Best Practices for Public Address and Mass Notification Systems

As you investigate options for Public Address and Mass Notification systems, what are some best practices you can look for in deciding upon and deploying a system?

The System

First, there is the system itself – how it works in and of itself and with other systems. The standard developed by the National Electrical Manufacturers Association (NEMA) is an excellent starting point. NEMA identified each area of consideration for a public address / communication system. A summary of those requirements is listed below, and you can find the full document here.

Easy Dialing

Dialing 9-1-1 may be an easily understood method of getting help; however, dialing 9-9-1-1 (for an outside line) or 9-1-1#, or any other combination that requires training and thereby increases the risk of failure in the event of an emergency.

System Interoperability

When multiple systems are designated to be used as mass notification systems, it is important that they interface properly with each other, in particular with respect to voice messages and the fire alarm system.

Prioritization Determinations

In the past, nothing took greater priority than a fire alarm. Today, mass notification inputs are permitted to take priority over the fire alarm, so it is imperative that operational interfacing between systems be considered. And, national and regional emergency services such as FEMA (Federal Emergency Management Agency) and NOAA (National Oceanic and Atmospheric Administration) provide emergency broadcasts of weather and other warnings that are often interfaced with local public address and emergency voice notification systems. Consideration should be given to utilizing these services especially in areas subject to severe weather.

Emergency Takeover

Once an emergency condition has been identified, the emergency communications system can prioritize communications so that, to the greatest extent possible, routine communications do not interfere with emergency notification announcements, for example, when a telephone in a classroom is in use, there shall be adequate means to deliver emergency voice notification to all occupants of the room.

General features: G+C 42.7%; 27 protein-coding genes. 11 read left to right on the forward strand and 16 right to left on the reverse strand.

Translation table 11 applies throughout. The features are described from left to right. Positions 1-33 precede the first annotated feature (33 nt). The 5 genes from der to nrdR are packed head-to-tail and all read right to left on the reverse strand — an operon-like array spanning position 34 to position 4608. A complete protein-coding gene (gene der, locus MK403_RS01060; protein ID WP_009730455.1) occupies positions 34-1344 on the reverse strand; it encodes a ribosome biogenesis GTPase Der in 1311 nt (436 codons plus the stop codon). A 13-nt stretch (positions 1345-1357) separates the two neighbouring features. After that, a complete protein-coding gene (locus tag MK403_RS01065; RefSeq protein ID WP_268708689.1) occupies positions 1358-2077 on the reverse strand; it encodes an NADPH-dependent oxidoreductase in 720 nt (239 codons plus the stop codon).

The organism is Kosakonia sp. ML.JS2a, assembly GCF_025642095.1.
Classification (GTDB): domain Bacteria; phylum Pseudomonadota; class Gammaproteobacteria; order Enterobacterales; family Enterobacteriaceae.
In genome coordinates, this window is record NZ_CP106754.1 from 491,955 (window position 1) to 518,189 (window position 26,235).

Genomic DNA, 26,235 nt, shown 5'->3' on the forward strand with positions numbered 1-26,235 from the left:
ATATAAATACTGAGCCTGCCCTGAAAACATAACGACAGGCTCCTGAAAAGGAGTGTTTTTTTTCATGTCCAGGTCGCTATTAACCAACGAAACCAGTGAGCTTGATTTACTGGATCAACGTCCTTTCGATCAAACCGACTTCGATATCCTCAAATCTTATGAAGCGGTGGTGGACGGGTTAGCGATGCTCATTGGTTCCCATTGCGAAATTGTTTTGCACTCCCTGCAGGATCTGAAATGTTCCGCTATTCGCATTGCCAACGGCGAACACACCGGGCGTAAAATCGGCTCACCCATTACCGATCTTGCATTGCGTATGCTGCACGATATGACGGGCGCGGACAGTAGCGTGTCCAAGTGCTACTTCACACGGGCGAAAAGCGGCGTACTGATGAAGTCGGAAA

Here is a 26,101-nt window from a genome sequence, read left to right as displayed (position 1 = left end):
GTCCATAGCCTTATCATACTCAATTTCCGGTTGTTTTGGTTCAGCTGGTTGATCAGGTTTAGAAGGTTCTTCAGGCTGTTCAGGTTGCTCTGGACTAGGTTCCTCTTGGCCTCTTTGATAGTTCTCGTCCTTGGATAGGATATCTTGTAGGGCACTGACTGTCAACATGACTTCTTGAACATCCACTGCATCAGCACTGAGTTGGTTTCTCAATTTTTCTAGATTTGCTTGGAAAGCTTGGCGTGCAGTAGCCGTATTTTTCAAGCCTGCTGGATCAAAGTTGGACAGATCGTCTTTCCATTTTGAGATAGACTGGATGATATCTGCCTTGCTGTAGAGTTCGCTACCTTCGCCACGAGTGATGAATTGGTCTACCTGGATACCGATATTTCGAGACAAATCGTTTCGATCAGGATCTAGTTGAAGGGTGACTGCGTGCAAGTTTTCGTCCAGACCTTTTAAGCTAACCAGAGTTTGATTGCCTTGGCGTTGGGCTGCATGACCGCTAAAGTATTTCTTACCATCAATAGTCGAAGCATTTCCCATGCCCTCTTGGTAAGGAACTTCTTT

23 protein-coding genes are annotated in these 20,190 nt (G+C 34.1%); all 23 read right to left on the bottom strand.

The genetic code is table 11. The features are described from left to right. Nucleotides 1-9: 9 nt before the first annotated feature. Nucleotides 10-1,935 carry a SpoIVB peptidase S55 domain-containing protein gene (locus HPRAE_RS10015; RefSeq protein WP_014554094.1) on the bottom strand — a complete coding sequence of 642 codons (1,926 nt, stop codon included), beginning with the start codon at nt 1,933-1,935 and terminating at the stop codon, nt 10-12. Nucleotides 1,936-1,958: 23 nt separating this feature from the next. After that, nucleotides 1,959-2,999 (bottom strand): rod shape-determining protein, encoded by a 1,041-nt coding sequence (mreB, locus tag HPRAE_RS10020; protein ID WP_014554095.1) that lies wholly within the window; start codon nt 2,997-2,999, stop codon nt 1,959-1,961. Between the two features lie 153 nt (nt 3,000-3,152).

Physical Protection

An emergency communication system and its components should not be readily available for abuse or misuse, nor should it be routinely susceptible to damage or tampering. Equipment or components that present a risk of total emergency communication system failure must be physically protected. Physical protection may include locked rooms, wiring in conduit, tamper-proof plates and screws, or direct supervision by facility staff.

The System Deployment

The second piece of the puzzle is ensuring that the system is deployed properly.

Site and Needs Assessment

An experienced systems integrator will conduct a site and needs assessment prior to putting together a proposal. The site and needs assessment should include a review of your legacy systems, budgetary considerations, and future expansion and anticipated needs.

Certification and Experience

Your systems integrator should be professionally trained on the systems which they are installing and should have demonstrated experience in working with your legacy systems, particularly if there is a desire to use existing equipment where possible.


Upon installation of the system, the systems integrator should conduct a thorough testing of the system which includes conducting emergency communications with local authorities.

End User Training

Finally, training should be provided for all administrators and maintenance providers of the system.

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